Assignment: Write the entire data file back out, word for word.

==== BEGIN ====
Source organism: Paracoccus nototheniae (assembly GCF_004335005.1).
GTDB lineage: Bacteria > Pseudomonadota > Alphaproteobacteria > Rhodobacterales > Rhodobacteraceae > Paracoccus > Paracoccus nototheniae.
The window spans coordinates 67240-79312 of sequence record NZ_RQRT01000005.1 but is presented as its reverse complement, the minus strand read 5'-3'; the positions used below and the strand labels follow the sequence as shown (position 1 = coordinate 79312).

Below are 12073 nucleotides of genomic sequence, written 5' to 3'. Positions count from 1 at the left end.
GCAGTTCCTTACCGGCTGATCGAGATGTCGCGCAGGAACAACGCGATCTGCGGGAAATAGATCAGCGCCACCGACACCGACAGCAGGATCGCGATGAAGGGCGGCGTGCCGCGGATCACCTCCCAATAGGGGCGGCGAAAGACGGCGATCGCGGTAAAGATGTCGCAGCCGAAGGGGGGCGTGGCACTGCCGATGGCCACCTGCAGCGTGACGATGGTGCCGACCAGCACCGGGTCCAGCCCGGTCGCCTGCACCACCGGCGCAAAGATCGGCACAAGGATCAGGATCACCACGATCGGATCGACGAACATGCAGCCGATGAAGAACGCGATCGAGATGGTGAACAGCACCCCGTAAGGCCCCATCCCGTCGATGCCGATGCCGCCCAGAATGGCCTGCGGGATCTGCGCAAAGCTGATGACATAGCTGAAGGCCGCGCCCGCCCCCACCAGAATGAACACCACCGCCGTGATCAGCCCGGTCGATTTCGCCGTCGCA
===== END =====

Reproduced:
Source organism: Paracoccus nototheniae (assembly GCF_004335005.1).
GTDB lineage: Bacteria > Pseudomonadota > Alphaproteobacteria > Rhodobacterales > Rhodobacteraceae > Paracoccus > Paracoccus nototheniae.
The window spans coordinates 67240-79312 of sequence record NZ_RQRT01000005.1 but is presented as its reverse complement, the minus strand read 5'-3'; the positions used below and the strand labels follow the sequence as shown (position 1 = coordinate 79312).

Below are 12073 nucleotides of genomic sequence, written 5' to 3'. Positions count from 1 at the left end.
GCAGTTCCTTACCGGCTGATCGAGATGTCGCGCAGGAACAACGCGATCTGCGGGAAATAGATCAGCGCCACCGACACCGACAGCAGGATCGCGATGAAGGGCGGCGTGCCGCGGATCACCTCCCAATAGGGGCGGCGAAAGACGGCGATCGCGGTAAAGATGTCGCAGCCGAAGGGGGGCGTGGCACTGCCGATGGCCACCTGCAGCGTGACGATGGTGCCGACCAGCACCGGGTCCAGCCCGGTCGCCTGCACCACCGGCGCAAAGATCGGCACAAGGATCAGGATCACCACGATCGGATCGACGAACATGCAGCCGATGAAGAACGCGATCGAGATGGTGAACAGCACCCCGTAAGGCCCCATCCCGTCGATGCCGATGCCGCCCAGAATGGCCTGCGGGATCTGCGCAAAGCTGATGACATAGCTGAAGGCCGCGCCCGCCCCCACCAGAATGAACACCACCGCCGTGATCAGCCCGGTCGATTTCGCCGTCGCA